PORTLAND, Ore. (KOIN) – Alan Swinney, a self-proclaimed “patriot” and former Proud Boy, has been sentenced to 10 years in prison after a jury found him guilty of 11 criminal charges, officials said.
Following a six-day trial in October, Swinney was convicted of 2nd- and 4th-degree assault, 2nd- and 4th-degree attempted assault, two counts of 2nd-degree unlawful use of mace, unlawful use of a weapon with a firearm, two counts of unlawful use of a weapon (paintball gun) and pointing a firearm at another.
The 51-year-old committed the crimes during a two-day span during protests in Portland in August 2020. According to court documents, Swinney moved to Oregon from Texas during 2020 and didn’t have gainful employment or other ties to Portland.
He was arrested by Portland police on September 30, 2020, weeks after an indictment was issued. Swinney was denied his motion for release after his bail was set at $534,000. Swinney pleaded not guilty to all 12 charges against him.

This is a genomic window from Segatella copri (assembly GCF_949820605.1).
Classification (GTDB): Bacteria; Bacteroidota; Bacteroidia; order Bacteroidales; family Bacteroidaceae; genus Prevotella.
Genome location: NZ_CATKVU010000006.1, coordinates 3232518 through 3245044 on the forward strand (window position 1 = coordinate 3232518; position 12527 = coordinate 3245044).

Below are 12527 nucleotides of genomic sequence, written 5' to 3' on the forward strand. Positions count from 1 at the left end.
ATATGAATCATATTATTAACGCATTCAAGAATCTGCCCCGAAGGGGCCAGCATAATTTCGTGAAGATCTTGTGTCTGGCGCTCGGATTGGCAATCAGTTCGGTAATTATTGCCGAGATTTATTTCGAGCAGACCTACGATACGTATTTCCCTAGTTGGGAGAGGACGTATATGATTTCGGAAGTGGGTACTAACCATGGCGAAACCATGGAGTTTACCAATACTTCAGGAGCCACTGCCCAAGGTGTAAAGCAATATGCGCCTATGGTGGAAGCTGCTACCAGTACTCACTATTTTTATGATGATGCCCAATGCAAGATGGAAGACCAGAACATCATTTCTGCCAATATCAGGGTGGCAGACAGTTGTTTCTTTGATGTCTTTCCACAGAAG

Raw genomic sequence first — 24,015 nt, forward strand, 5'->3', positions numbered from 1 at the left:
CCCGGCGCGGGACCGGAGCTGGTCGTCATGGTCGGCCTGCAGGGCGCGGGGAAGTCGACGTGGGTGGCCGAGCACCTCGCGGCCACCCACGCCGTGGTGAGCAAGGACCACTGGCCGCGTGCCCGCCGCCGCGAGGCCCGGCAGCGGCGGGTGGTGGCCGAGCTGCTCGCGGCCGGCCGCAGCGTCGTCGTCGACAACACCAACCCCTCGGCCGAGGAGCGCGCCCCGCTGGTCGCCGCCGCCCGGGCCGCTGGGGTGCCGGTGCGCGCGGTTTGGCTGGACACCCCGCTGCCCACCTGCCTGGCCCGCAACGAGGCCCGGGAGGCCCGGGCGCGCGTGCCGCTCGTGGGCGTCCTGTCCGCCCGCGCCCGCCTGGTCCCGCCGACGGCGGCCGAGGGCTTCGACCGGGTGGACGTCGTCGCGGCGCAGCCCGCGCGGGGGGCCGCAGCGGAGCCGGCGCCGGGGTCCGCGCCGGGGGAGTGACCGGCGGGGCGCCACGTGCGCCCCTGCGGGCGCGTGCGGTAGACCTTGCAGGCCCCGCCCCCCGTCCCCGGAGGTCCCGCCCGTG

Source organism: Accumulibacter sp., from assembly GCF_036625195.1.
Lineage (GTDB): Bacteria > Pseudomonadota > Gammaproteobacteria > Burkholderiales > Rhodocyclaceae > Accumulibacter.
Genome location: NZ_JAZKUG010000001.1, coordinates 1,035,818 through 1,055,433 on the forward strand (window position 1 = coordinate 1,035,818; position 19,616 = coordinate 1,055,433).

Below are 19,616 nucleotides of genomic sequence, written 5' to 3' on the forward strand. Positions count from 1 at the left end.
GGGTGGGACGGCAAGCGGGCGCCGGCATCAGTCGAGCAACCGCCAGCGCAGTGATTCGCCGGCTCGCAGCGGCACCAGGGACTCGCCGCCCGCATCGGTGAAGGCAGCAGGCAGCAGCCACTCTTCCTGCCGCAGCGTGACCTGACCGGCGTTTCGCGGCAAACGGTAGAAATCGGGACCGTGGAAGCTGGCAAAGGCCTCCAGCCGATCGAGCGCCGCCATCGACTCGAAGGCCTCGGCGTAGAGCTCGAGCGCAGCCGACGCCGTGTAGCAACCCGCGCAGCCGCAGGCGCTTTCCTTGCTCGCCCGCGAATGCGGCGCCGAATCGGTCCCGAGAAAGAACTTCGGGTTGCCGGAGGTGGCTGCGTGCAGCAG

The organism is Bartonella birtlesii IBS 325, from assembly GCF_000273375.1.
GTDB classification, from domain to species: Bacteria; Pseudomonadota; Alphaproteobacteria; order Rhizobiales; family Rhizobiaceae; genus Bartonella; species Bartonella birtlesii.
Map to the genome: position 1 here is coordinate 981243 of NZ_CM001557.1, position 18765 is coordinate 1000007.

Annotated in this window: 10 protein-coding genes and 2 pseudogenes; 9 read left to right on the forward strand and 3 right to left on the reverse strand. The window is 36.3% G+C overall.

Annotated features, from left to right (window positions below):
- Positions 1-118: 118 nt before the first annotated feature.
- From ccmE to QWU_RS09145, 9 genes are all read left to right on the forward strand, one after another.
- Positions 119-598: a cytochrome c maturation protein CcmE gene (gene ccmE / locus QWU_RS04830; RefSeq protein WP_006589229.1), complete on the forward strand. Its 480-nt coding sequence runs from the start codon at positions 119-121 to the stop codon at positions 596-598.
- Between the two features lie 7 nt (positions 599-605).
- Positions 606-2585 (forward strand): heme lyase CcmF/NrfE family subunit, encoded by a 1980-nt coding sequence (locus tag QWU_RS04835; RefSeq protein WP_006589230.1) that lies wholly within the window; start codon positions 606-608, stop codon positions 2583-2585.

According to the Multnomah County District Attorney’s Office, the prosecution proved Swinney assaulted several people and committed crimes based on his white nationalist beliefs. Swinney spread his beliefs through social media, where he would also threaten politically motivated violence.
Officials said he shot a man’s face with a paintball gun, leading to a serious eye injury, and sprayed bear mace in multiple peoples’ faces. Videos showed Swinney pointing a loaded Ruger .357 magnum at a crowd. No shots were fired.
Swinney was also accused of shooting multiple people with paintballs.
Meg McClain sued Swinney for $250,000 in September 2020. Court documents said McClain claimed she was intentionally shot in the chest by Swinney while she peacefully observed a rally outside the Justice Center.
The lawsuit alleged Swinney has shown a previous history of irresponsible gun ownership, such as “traveling to Oregon to organize substantial and purposefully violent rallies and events.”
Senior Deputy District Attorney Vasquez said Swinney was a “white nationalist vigilante cowboy,” while Swinney and his lawyer argued he was acting in self-defense against “agitators” who wouldn’t stop harassing him.